Bedtime Stories is a 2008 American fantasy comedy film directed by Adam Shankman and written by Matt Lopez and Tim Herlihy. It stars Adam Sandler in his first appearance in a family-oriented film alongside Keri Russell, Jonathan Morgan Heit, Laura Ann Kesling, Guy Pearce, Aisha Tyler, Russell Brand, Richard Griffiths, Teresa Palmer, Lucy Lawless and Courteney Cox. Sandler's production company Happy Madison and Andrew Gunn's company Gunn Films co-produced the film with Walt Disney Pictures. The film was theatrically released on December 25, 2008 by Walt Disney Pictures. Despite receiving generally negative reviews from critics, it was a box office success after earning $212.9 million against an $80 million budget.
Fiction broadly refers to any narrative that is derived from the imagination—in other words, not based strictly on history or fact. It can also refer, more narrowly, to narratives written only in prose, and is often used as a synonym for the novel.
Winnie-the-Pooh, also called Pooh Bear, is a fictional anthropomorphic teddy bear created by English author A. A. Milne.
American Horror Story is an American anthology horror television series created by Ryan Murphy and Brad Falchuk. Each season is conceived as a self-contained miniseries, following a different set of characters and settings, and a storyline with its own "beginning, middle, and end." Some plot elements of each season are loosely inspired by true events. The only actors to be present in all iterations are Evan Peters and Sarah Paulson with Lily Rabe and Frances Conroy appearing in all but one of the seasons each.
The Grand Budapest Hotel is a 2014 comedy film written and directed by Wes Anderson, from a story by Anderson and Hugo Guinness, inspired by the writings of Stefan Zweig, to which Anderson wrote the film as a tribute.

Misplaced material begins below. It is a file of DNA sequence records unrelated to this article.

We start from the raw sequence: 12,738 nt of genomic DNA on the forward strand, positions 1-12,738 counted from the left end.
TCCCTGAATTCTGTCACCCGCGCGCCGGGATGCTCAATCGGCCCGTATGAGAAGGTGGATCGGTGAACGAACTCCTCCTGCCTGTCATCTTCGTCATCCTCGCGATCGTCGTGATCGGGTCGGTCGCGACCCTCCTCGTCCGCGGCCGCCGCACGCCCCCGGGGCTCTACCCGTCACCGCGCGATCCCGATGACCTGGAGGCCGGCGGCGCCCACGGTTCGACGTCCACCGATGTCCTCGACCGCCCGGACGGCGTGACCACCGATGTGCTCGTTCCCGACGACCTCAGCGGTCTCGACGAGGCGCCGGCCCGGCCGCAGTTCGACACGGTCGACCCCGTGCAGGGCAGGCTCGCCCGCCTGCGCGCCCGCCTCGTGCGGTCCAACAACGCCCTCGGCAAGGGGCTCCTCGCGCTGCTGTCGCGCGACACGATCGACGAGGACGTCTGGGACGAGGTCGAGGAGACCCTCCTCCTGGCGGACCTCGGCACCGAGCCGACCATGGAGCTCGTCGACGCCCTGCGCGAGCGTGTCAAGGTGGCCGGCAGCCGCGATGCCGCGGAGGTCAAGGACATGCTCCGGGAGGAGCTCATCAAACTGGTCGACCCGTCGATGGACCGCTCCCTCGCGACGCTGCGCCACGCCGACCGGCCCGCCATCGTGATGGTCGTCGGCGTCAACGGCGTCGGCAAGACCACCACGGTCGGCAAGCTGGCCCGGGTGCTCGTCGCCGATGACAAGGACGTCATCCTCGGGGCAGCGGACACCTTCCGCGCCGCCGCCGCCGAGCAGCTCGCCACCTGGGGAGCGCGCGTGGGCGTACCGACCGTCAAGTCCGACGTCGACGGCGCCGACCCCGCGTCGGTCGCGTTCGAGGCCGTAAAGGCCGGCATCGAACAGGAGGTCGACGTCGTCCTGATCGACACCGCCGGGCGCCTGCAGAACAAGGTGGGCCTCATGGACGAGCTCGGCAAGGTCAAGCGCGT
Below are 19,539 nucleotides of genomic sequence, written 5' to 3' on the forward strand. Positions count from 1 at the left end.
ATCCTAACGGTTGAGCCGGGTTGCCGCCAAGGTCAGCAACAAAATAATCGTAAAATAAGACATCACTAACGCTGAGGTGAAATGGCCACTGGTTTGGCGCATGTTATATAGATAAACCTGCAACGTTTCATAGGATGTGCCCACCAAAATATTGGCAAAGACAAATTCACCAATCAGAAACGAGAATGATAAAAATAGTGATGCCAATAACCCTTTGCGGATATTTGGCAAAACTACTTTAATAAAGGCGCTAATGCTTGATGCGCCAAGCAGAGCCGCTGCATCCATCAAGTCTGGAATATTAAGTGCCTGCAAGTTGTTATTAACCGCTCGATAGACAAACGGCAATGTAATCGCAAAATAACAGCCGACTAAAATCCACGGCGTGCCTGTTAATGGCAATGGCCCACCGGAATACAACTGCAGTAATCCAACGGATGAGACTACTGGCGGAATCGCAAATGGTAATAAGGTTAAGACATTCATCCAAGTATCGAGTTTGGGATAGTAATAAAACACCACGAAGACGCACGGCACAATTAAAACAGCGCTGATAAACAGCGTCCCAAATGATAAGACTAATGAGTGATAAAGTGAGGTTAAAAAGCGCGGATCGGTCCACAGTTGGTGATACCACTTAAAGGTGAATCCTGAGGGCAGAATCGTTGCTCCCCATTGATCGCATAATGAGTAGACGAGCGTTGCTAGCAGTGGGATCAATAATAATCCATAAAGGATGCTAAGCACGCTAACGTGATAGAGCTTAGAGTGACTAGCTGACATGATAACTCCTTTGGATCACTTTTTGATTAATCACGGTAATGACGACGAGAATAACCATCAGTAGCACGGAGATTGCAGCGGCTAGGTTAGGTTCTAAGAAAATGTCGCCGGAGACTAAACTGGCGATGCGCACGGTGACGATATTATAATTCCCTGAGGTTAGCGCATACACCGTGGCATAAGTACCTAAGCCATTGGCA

The Babylon series is a series of books by British author Imogen Edwards-Jones which provide exposés of work places or industries using fictionalized characters and real incidents and stories, based either on the author's own experiences such as in Hotel Babylon, or on stories from anonymous insiders.
American Horror Story: Hotel is the fifth season of the FX horror anthology television series American Horror Story. It premiered on October 7, 2015, and concluded January 13, 2016. The series was renewed in October 2014, with the subtitle Hotel being announced in February 2015. Returning cast from previous seasons of the series include: Kathy Bates, Sarah Paulson, Evan Peters, Wes Bentley, Matt Bomer, Chloë Sevigny, Denis O'Hare, Angela Bassett, Mare Winningham, Christine Estabrook, Finn Wittrock, Lily Rabe, Anthony Ruivivar, John Carroll Lynch, Matt Ross, and Gabourey Sidibe, along with new cast members Lady Gaga and Cheyenne Jackson. Breaking from the anthological format, like Freak Show, the season is interconnected to the first and third seasons. Hotel marks the first season to not feature series mainstays Jessica Lange and Frances Conroy.